Nook pulls on backpack, heads for Europe and flings with foreigners

Barnes & Noble deals with Dixons, Sainsburys and even Waitrose

Barnes and Noble Nook HD+

There are a lot of Nooks in the US, maybe 10 million, maybe more, no one is quite certain as the company only releases revenues, which are up at around $192m a quarter for the Nook, not unit numbers. But at an average purchase price of $200 including media, that‘s about 4 million devices a year, since in first launched. But all of them are sold in the US, although not for much longer.

Of course this is not purely for its tablet. This is when you add up all the separate Barnes & Noble sales for the original ereader 1st Edition; the first Wi-Fi version; the first colour device, its Simple Touch version; the Tablet; and now the Nook Simple Touch with GlowLight. It had sold 1 million tablets as of the end of 2011, and must be way past its second million by now, while Apple is shifting 17 million a quarter – not comparable.

But this is perhaps because there are some things missing from the Barnes & Noble strategy that are about to be put right – first it has an international strategy starting with the UK, and secondly it is about to get a video store. It does sell a lot of content for each device it shifts, but so far that‘s mostly books and newspapers. Soon it will be video.

Roughly $13bn of Apple‘s sales are in the Americas, out of a total of around $35bn, so a little over a third. If an internationalisation strategy has the same result for Barnes & Noble, then it will slowly increase Nook sales to the level where it is at least three times the size it is today – more like a $3.5bn business. It might take it 24 months to get there, but all it has to do is continue to refresh its Nook at appropriate times and keep the prices down. The device design itself is a hit.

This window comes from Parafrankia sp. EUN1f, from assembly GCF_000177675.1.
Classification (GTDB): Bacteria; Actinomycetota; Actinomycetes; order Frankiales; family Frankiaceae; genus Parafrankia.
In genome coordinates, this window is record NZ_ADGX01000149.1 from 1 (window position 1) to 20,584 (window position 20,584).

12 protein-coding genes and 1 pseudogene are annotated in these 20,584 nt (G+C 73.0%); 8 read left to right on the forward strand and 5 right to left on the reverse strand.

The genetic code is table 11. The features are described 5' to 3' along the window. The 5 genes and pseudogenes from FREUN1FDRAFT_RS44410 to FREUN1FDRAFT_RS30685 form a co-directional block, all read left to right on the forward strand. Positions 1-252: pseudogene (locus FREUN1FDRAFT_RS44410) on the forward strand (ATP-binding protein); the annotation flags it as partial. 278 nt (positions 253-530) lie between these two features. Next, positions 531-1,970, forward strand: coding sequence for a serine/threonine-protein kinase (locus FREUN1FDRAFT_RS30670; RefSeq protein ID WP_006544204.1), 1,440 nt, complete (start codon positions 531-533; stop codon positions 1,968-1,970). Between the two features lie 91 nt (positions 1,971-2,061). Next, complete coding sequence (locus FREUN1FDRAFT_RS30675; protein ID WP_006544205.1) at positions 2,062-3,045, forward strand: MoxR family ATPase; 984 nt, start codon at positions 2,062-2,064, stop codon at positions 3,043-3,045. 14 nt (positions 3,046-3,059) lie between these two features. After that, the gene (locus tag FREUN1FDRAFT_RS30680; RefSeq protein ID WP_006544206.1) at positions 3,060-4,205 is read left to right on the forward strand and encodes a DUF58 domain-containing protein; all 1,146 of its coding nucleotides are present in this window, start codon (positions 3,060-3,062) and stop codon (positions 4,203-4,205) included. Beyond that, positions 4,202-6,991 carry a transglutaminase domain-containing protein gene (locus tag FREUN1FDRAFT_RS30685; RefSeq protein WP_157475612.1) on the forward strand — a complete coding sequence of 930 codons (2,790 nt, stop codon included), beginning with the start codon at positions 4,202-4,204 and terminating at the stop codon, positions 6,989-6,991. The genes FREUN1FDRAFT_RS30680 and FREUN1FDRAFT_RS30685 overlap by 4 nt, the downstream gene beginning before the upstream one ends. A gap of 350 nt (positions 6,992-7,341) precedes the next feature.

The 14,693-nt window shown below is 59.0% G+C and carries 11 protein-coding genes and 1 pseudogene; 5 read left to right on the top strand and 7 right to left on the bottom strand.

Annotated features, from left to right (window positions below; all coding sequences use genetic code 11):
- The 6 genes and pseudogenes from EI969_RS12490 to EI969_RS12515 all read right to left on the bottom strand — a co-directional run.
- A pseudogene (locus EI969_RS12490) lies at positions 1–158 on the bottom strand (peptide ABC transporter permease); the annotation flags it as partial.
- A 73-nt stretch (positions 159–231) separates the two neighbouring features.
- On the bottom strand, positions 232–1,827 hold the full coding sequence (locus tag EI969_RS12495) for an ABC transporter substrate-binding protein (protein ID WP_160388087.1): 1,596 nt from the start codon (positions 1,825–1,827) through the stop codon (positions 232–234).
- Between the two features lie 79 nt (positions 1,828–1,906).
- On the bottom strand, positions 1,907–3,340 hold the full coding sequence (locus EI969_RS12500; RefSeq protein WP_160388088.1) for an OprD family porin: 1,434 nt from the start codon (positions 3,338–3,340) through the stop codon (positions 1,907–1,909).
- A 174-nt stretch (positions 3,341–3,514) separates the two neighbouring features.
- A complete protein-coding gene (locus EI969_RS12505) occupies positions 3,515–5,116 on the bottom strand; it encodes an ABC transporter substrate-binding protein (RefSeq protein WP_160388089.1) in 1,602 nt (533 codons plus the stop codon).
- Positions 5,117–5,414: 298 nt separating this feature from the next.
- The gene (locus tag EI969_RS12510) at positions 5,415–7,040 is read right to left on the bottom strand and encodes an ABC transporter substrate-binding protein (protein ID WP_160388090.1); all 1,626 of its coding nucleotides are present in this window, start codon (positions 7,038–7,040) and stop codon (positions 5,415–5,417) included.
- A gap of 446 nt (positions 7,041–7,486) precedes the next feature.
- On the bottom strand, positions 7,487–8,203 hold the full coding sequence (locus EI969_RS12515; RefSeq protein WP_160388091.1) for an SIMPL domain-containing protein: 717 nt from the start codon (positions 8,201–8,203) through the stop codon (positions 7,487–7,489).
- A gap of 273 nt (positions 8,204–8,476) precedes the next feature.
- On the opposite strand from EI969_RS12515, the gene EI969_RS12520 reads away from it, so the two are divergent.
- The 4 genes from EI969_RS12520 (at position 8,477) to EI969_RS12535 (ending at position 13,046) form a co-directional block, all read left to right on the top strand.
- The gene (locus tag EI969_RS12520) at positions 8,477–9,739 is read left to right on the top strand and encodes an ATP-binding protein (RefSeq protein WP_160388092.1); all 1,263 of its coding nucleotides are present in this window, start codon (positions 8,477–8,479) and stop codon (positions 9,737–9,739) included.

And remember it is in the process of separating the Nook from the Book store operations, and it is doing that with partners that include Microsoft and Liberty Media, and investors. That envisages taking Barnes & Noble College with it, which will make that operation a $1.6bn business virtually overnight, with only half of that built around the Nook. By including that we can see ahead in the internationalisation route for Barnes & Noble, we can see how it might become a $4.3bn business in a couple of years (the College part adding an extra $800m to the growing Nook business).

In May this year Microsoft pushed $300m into what will become the new Nook business, after Liberty had bought 204,000 new preferred shares for $204m, in a private placement. In part it looked like the Android nature of the Nook was getting Barnes & Noble into trouble with Microsoft, and it has perhaps taken its cash with an understanding that some (or all) of future Nooks will owe some-thing to the Microsoft tablet architecture, even if it‘s just a Nook app on the devices. Perhaps Nokia will take a license, and then the share price of B&N will show some movement.

The company also has common investors with McGraw Hill and were its text books (heading for B&N College) to become Nook ebooks in the process, then it could develop a genuine content edge over other platforms such as iOS. But more important to its general purpose future up against other tablets was the Nook‘s ability to handle video. It now says it will launch Nook Video in the fall (it is the fall) and this can send content to connected TVs, smartphones and unspecified other tablets via free apps, as well as being compatible with the UltraViolet digital locker platform. This is perhaps the Microsoft angle, that Microsoft will bundle such an App on its Windows 8 devices, including Tablets, and have a ready-made iTunes style alternative.